"You name it, I've done it," she laughs. "I do believe there's such a thing as too much self-analysis. By the time I launched The Collective, I thought, 'I'm so sick of myself.' I was like, 'Okay, I'm all good now. I know my self-esteem is intact. I'm strong.' "
During a holiday to Bali last December, Messenger had a profound experience on her 45th birthday. "That morning my friend said, 'Okay, I've organised your day' and I was really cranky. I didn't want to be pampered.
I thought, 'F... it, I want to do something worthwhile.' So I put a message on Facebook and asked for tips on how to give back.
"Someone mentioned the Jodie O'Shea Orphanage [in Denpasar] and I called and they told me what they needed and I went to the supermarket [to buy formula, nappies and cleaning products] and was there in two hours."
Not long after her arrival at the orphanage, Messenger spotted a five-month-old baby on a mattress on the floor. "I sat there with her for five hours," she says, tears welling.
"I really thought I could adopt her. I spoke a lot to Alison, who owns the orphanage, and she explained you've got to be a resident of Bali for three years. There's so much red tape. I felt I could make this happen, but I couldn't.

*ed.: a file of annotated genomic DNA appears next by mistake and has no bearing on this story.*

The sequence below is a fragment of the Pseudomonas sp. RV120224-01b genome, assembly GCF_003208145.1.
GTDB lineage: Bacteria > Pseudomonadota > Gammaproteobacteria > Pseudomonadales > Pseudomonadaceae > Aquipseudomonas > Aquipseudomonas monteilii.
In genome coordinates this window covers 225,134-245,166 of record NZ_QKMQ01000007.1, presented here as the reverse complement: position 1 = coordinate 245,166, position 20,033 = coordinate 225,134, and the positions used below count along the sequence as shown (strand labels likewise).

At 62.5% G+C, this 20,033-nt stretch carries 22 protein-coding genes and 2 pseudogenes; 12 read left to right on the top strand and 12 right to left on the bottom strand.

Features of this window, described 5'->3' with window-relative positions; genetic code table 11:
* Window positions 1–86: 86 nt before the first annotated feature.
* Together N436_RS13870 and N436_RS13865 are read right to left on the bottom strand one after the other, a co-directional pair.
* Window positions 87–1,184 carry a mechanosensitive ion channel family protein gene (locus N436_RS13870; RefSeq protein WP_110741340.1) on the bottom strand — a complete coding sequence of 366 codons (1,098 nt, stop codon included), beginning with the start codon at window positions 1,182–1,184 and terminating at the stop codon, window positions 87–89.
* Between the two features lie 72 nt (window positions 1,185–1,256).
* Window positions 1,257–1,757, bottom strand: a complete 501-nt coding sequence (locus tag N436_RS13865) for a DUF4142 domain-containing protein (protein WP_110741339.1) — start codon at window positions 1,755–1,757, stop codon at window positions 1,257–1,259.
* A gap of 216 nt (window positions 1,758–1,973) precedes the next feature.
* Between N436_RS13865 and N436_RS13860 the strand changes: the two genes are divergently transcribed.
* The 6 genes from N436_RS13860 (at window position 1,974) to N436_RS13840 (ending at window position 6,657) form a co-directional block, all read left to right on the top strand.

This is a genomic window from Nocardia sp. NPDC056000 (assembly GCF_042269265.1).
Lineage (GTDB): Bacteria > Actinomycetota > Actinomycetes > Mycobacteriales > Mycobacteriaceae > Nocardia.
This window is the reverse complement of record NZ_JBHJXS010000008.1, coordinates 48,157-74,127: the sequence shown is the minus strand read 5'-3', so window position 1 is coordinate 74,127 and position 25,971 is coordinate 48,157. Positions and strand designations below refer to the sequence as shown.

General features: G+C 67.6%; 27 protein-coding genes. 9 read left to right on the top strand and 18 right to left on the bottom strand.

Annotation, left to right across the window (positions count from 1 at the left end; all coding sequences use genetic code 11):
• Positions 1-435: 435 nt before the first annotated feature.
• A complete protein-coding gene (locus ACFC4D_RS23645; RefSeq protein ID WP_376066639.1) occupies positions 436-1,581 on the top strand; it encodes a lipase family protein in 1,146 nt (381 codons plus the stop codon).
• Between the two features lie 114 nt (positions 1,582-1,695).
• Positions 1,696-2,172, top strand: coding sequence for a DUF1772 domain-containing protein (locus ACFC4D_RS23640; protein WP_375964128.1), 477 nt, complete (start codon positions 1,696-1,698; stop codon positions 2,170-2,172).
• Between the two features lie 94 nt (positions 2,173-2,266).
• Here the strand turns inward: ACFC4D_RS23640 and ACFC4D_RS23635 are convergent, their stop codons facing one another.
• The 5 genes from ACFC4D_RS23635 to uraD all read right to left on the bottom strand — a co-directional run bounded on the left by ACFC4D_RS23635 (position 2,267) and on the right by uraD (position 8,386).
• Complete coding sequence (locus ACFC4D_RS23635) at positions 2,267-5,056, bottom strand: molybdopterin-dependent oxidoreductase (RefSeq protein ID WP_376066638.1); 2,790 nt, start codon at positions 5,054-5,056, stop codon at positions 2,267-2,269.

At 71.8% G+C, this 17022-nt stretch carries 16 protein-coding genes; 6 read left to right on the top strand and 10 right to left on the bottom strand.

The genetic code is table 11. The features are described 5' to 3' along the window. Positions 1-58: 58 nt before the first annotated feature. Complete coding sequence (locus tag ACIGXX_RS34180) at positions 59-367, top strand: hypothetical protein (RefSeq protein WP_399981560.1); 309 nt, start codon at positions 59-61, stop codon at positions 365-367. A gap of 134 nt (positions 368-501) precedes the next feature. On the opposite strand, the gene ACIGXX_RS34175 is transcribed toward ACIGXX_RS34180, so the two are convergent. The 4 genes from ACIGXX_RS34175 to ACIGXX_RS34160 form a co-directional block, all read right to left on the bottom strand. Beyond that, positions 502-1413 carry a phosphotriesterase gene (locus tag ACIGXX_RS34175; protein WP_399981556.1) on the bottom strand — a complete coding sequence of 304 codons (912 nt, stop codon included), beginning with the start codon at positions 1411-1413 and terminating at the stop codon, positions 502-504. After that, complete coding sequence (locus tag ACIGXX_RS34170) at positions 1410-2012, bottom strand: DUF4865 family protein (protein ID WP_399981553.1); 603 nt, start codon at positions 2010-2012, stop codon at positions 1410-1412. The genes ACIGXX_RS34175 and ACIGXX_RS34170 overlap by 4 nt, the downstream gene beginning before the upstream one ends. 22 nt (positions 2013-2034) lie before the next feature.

"So I thought, this is the year. I'm 45, this is it. I am going down the sperm donor path and seeking to have a baby. I'm really excited. I feel ready and I feel strong enough to do it on my own."
Those close to Messenger describe her as fearless. Her mother, who was a single parent for much of Messenger's childhood, describes her as a born disruptor. Messenger spent her primary school years on a 1800-hectare property outside Coolah, a small town in central west NSW, and was forever in trouble.
Boarding school in Sydney failed to tone down her rebellious streak. "Teachers would say, 'Just do it, stop questioning.' It was very rigid. I was always in trouble. I'm still asking questions, but as an entrepreneur that behaviour is celebrated."
Her friend Cathie Read says Messenger has an "incredible appetite for risk". "I think she truly believes in the value in what she is doing so she will find a way to do it."
When Messenger launched The Collective in 2013, it was an audacious move. She invested $1.5 million of her own money to secure the printing and distribution of the first four issues and she remains the sole owner of the magazine – and the other arms of her business. Although she was experienced with custom publishing and brokering sponsorship deals, she did not have any previous magazine experience.